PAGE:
“Don’t give up,

I believe in you all.

A person’s a person

no matter how small.”

~Dr. Seuss




 Welcome to Seussville!



1. "Dr. Seuss on the Loose"

2. "Hats Off to Dr. Seuss"

3. "Welcome to Seussville"- Design Seuss style homes.



This is a poem from The Mailbox Magazine (March, 2000) that you can use to have children bring in Dr. Seuss books:

What's that you say?

We're reading Dr. Seuss books.

And we're starting today!

Do you have some Dr. Seuss books?

Send them in-don't delay!

Yes, we're reading his books.

Send them in right away!

May we borrow your books?

Can we look at them please?

Any Seuss book you have

Would fill us with glee!

Please print your name in

Every book that you send.

We'll send the books back

When we've come to the end!


   To introduce the unit, children try to guess who is in my   

   hat...and then get to meet the Cat in the Hat!


The following lessons are broken down by books I use to teach the unit.

Oh the Places You'll Go!


1.    Create color patterns using die-cut hot air balloons.

2.    Put die-cut hot air balloons in numerical order according to the number written on each.

3.    Put the correct number of people counters on each hot air balloon pattern according to the numeral written on it.



1. What makes a balloon move? Fill with air and

    release to discover answer.

2. Balloon Experiment- Fill an empty water bottle with baking soda. Quickly add vinegar and cover with a balloon. Observe what happens.



1.    Color and cut out hot air balloon patterns. Decorate with foam shapes or tissue paper.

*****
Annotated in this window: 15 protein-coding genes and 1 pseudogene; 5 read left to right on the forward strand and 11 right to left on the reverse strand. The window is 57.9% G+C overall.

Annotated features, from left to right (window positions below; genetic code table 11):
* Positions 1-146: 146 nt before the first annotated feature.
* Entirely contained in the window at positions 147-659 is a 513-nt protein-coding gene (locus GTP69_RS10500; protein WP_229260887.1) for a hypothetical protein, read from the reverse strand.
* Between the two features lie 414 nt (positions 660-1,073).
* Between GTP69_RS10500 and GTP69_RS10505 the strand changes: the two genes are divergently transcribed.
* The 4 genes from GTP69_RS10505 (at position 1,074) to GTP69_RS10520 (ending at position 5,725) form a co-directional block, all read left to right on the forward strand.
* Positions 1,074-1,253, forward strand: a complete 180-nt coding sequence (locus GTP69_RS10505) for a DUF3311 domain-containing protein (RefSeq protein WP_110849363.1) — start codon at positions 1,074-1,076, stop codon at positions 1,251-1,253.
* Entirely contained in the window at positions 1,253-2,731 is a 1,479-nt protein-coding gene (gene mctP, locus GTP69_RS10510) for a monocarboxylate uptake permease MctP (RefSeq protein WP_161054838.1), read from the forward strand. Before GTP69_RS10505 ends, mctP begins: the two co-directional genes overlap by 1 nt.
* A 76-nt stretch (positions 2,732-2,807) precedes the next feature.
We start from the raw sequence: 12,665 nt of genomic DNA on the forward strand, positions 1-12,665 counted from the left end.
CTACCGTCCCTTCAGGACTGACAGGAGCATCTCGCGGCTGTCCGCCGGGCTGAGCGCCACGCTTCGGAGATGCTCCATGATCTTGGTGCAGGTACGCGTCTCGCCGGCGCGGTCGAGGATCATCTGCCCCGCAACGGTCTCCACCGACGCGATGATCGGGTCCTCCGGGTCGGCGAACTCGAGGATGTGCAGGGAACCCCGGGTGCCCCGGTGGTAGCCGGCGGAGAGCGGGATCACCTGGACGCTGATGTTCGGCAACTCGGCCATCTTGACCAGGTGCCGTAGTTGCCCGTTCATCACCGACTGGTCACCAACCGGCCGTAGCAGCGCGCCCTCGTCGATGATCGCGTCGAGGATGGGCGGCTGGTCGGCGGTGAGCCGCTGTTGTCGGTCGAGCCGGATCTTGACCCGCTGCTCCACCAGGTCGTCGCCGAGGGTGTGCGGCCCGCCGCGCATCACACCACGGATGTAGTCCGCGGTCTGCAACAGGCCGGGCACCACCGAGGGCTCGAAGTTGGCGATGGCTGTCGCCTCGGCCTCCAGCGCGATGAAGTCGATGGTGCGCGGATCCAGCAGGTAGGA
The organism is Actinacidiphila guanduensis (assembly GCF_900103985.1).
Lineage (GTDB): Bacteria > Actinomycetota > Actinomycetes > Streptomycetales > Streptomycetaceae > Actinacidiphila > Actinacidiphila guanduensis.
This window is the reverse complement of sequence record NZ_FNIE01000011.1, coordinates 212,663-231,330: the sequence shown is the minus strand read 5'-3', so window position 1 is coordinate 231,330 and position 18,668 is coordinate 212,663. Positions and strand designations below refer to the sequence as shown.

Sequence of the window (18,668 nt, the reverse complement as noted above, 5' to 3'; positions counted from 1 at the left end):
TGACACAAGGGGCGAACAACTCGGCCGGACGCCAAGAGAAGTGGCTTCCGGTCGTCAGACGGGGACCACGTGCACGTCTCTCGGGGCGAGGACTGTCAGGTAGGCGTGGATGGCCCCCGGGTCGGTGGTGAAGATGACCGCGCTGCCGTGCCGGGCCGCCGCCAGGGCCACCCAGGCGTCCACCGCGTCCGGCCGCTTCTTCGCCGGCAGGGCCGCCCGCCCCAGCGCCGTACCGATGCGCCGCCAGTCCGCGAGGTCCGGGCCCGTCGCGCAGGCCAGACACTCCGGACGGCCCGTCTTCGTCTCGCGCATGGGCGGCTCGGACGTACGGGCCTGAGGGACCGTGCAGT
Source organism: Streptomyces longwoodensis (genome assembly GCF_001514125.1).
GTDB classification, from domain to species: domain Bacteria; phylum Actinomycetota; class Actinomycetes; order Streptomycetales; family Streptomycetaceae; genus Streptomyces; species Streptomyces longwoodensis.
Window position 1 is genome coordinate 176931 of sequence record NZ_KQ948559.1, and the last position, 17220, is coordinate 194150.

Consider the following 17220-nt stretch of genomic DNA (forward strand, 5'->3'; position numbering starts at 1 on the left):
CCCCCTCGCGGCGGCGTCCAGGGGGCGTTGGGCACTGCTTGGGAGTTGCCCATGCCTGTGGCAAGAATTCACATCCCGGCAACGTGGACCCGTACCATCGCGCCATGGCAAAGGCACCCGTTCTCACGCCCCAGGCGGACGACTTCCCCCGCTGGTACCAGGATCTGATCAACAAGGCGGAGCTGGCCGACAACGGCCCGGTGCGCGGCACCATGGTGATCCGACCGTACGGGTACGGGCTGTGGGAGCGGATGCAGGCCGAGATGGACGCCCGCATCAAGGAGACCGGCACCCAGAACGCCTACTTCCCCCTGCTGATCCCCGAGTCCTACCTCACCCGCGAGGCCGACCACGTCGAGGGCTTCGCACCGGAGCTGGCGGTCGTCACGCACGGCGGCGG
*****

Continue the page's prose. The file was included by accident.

2.    Oh, the Places We’ll Go Class Book- Each child illutrates a place he or she wants to visit.




           The Cat in the Hat


1.    Make patterns on hats using buttons, foam shapes, etc.

2.    Put number hats in numerical order.

3.    Fishbowl Math Mats- place the correct number of Swedish Fish on each bowl according to the number written on it.



1.    Make cookie hats by icing one side of Life Savers and stacking them on a flat cookie covered in icing.

2.    Use sense of touch to guess what is in a hat.



1.    Make crazy hats using hat pattern and headbands.

      Hat patterns:


2.Seuss-style hats- Cut 4 slits (addition sign) in paper plate and use as hat base. Children paint red stripes on long white paper. When dry, wrap into a cylinder and staple to points of plate.

 3. Cat in the Hat popsicle stick puppet or paper bag puppet.

4. Cat in the Hat Fashion Show- Each child colors a new hat for the cat.


Game: Pin the Hat on the Cat




            Green Eggs and Ham


1.    “Do You Like Green Eggs and Ham?” graph

2.    Create color patterns using plastic eggs.



1.    Make green eggs and ham using food coloring.

2.    Mix blue and yellow paint to create green.



1.    Make “egg-xellent eggs” using egg patterns, markers, foam shapes, etc.

2. Laminated placemats with poem:

    Sam-I-Am has something great;

    A special place to keep your plate.

    So bring out your green eggs and ham

    And eat them here with Sam-I-Am.